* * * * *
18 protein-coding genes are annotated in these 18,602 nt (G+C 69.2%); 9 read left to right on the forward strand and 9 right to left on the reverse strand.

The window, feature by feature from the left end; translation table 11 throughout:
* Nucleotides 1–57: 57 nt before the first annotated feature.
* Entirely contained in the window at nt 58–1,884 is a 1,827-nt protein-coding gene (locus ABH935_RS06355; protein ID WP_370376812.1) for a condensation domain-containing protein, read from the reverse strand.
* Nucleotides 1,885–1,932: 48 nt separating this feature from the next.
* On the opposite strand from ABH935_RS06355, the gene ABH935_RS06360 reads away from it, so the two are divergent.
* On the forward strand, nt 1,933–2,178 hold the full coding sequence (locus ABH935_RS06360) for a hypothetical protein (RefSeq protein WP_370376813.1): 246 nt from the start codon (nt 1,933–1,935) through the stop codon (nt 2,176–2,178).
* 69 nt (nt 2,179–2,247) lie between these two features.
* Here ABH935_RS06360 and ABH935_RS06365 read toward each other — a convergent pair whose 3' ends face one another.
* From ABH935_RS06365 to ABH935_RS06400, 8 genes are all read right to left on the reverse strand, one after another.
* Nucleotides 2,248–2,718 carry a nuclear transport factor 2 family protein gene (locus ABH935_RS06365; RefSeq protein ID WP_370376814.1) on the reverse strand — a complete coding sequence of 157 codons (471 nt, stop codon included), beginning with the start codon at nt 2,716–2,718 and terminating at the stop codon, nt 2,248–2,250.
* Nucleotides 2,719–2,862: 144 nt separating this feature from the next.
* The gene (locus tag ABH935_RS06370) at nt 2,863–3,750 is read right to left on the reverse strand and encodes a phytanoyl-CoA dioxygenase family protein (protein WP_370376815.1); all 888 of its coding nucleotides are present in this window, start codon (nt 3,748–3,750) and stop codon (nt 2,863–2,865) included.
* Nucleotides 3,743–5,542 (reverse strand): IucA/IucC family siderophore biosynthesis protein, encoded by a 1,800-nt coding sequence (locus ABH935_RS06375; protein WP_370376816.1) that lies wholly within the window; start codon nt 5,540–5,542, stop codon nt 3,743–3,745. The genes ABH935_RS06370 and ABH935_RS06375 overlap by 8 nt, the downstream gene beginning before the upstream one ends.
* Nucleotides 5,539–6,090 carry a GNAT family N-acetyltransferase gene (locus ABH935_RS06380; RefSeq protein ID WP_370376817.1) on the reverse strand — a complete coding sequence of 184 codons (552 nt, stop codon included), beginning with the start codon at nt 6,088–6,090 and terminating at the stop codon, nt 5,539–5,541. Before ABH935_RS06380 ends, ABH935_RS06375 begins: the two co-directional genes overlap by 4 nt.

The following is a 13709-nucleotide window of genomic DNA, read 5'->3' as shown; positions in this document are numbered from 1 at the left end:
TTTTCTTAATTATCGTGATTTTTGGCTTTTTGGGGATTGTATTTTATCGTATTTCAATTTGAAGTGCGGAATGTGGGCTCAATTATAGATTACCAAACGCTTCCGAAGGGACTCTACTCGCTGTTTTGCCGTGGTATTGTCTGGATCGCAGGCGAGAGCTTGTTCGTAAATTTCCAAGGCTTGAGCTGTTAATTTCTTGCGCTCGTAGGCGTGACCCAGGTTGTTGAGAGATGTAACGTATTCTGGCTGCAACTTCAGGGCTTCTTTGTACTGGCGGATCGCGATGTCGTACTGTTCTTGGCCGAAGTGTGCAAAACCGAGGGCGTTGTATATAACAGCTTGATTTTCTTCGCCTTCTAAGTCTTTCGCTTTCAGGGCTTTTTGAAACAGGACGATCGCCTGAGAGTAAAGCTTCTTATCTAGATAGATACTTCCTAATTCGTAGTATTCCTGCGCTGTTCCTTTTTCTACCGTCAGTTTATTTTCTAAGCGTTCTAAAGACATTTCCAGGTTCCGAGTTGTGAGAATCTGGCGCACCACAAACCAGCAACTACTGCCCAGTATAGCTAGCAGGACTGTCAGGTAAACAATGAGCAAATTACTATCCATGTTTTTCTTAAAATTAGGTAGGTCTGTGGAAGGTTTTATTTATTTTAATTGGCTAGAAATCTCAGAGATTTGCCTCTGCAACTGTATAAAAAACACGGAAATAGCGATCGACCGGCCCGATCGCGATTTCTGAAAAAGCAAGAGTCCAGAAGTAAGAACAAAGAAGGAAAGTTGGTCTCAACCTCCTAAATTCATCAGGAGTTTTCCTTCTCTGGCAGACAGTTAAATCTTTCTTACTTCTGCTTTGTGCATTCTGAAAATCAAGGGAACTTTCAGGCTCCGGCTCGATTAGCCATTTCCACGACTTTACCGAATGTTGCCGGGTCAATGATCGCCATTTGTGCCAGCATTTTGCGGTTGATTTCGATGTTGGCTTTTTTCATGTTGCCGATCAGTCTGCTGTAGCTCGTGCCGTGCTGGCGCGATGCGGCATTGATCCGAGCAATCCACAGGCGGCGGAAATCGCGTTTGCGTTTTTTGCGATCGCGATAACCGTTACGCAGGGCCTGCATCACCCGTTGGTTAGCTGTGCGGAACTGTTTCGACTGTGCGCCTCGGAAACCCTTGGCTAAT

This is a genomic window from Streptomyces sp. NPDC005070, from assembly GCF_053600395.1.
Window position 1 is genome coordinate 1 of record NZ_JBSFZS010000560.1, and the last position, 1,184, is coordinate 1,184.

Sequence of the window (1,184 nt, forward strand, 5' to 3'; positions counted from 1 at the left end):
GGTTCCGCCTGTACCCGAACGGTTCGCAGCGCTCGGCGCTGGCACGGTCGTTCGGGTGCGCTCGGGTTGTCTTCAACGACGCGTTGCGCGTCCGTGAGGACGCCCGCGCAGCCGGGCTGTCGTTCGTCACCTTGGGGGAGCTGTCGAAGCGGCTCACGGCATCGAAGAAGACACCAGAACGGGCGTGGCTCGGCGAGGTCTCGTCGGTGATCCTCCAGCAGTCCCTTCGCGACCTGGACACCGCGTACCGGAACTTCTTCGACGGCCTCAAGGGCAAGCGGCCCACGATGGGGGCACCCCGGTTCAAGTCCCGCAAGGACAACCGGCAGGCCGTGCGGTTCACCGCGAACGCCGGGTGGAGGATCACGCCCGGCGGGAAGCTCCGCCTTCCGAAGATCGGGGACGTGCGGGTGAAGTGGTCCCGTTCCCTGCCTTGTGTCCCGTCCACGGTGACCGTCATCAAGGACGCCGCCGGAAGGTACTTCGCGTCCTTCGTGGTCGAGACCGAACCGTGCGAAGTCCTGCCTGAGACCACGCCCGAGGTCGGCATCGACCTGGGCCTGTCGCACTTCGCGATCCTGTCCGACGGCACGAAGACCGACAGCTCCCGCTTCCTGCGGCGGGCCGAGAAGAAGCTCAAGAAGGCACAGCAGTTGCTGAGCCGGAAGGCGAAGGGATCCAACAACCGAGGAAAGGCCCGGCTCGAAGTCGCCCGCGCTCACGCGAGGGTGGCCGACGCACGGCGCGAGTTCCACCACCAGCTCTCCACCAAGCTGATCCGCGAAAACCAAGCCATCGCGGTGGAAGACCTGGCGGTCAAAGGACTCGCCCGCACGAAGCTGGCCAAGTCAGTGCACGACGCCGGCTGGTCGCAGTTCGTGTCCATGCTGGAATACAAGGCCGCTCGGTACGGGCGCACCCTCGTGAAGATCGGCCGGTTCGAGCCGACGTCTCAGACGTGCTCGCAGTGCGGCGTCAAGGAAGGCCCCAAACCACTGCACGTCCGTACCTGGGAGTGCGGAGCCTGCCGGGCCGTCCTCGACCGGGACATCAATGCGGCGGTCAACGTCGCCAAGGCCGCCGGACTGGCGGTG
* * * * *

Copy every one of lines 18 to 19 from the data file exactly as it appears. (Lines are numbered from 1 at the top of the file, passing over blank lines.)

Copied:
This is a genomic window from Streptomyces sp. NPDC005070, from assembly GCF_053600395.1.
Window position 1 is genome coordinate 1 of record NZ_JBSFZS010000560.1, and the last position, 1,184, is coordinate 1,184.